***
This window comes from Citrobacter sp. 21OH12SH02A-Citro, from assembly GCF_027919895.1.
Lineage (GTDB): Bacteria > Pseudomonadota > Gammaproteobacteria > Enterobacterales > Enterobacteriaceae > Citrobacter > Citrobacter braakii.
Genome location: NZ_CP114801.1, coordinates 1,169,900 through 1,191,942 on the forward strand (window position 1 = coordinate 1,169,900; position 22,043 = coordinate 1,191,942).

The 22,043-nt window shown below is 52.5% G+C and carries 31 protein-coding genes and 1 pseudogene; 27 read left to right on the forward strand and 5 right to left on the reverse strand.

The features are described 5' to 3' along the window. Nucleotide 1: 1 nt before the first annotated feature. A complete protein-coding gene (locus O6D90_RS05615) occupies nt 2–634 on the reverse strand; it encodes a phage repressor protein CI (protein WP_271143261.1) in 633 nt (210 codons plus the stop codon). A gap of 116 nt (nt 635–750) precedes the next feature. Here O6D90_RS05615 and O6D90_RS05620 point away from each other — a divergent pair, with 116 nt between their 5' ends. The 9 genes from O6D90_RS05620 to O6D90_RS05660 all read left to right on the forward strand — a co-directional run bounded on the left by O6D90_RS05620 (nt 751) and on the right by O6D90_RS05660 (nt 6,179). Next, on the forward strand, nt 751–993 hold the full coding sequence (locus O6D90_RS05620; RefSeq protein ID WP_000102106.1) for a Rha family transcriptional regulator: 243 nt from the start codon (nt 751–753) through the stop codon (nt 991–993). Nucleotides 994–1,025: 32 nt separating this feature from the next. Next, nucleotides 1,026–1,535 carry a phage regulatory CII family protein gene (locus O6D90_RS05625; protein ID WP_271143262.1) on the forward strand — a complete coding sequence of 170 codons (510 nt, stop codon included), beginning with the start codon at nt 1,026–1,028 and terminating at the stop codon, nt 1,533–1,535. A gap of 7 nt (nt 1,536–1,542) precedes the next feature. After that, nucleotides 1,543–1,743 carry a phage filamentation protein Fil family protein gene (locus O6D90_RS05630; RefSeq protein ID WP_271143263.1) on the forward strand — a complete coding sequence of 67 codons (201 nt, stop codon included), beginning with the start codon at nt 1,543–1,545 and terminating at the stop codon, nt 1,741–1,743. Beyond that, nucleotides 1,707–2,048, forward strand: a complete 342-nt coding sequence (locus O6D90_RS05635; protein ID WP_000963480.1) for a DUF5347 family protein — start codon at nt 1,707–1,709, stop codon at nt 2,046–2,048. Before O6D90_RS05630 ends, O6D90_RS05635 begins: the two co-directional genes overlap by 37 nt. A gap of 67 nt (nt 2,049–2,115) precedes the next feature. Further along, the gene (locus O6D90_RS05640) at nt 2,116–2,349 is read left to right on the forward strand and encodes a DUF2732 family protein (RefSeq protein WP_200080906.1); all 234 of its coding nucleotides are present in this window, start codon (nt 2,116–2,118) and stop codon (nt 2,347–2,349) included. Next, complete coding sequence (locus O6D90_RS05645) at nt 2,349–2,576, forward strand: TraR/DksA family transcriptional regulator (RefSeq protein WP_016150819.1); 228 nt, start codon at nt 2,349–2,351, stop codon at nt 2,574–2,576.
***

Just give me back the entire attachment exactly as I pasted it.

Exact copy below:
This window comes from Citrobacter sp. 21OH12SH02A-Citro, from assembly GCF_027919895.1.
Lineage (GTDB): Bacteria > Pseudomonadota > Gammaproteobacteria > Enterobacterales > Enterobacteriaceae > Citrobacter > Citrobacter braakii.
Genome location: NZ_CP114801.1, coordinates 1,169,900 through 1,191,942 on the forward strand (window position 1 = coordinate 1,169,900; position 22,043 = coordinate 1,191,942).

The 22,043-nt window shown below is 52.5% G+C and carries 31 protein-coding genes and 1 pseudogene; 27 read left to right on the forward strand and 5 right to left on the reverse strand.

The features are described 5' to 3' along the window. Nucleotide 1: 1 nt before the first annotated feature. A complete protein-coding gene (locus O6D90_RS05615) occupies nt 2–634 on the reverse strand; it encodes a phage repressor protein CI (protein WP_271143261.1) in 633 nt (210 codons plus the stop codon). A gap of 116 nt (nt 635–750) precedes the next feature. Here O6D90_RS05615 and O6D90_RS05620 point away from each other — a divergent pair, with 116 nt between their 5' ends. The 9 genes from O6D90_RS05620 to O6D90_RS05660 all read left to right on the forward strand — a co-directional run bounded on the left by O6D90_RS05620 (nt 751) and on the right by O6D90_RS05660 (nt 6,179). Next, on the forward strand, nt 751–993 hold the full coding sequence (locus O6D90_RS05620; RefSeq protein ID WP_000102106.1) for a Rha family transcriptional regulator: 243 nt from the start codon (nt 751–753) through the stop codon (nt 991–993). Nucleotides 994–1,025: 32 nt separating this feature from the next. Next, nucleotides 1,026–1,535 carry a phage regulatory CII family protein gene (locus O6D90_RS05625; protein ID WP_271143262.1) on the forward strand — a complete coding sequence of 170 codons (510 nt, stop codon included), beginning with the start codon at nt 1,026–1,028 and terminating at the stop codon, nt 1,533–1,535. A gap of 7 nt (nt 1,536–1,542) precedes the next feature. After that, nucleotides 1,543–1,743 carry a phage filamentation protein Fil family protein gene (locus O6D90_RS05630; RefSeq protein ID WP_271143263.1) on the forward strand — a complete coding sequence of 67 codons (201 nt, stop codon included), beginning with the start codon at nt 1,543–1,545 and terminating at the stop codon, nt 1,741–1,743. Beyond that, nucleotides 1,707–2,048, forward strand: a complete 342-nt coding sequence (locus O6D90_RS05635; protein ID WP_000963480.1) for a DUF5347 family protein — start codon at nt 1,707–1,709, stop codon at nt 2,046–2,048. Before O6D90_RS05630 ends, O6D90_RS05635 begins: the two co-directional genes overlap by 37 nt. A gap of 67 nt (nt 2,049–2,115) precedes the next feature. Further along, the gene (locus O6D90_RS05640) at nt 2,116–2,349 is read left to right on the forward strand and encodes a DUF2732 family protein (RefSeq protein WP_200080906.1); all 234 of its coding nucleotides are present in this window, start codon (nt 2,116–2,118) and stop codon (nt 2,347–2,349) included. Next, complete coding sequence (locus O6D90_RS05645) at nt 2,349–2,576, forward strand: TraR/DksA family transcriptional regulator (RefSeq protein WP_016150819.1); 228 nt, start codon at nt 2,349–2,351, stop codon at nt 2,574–2,576.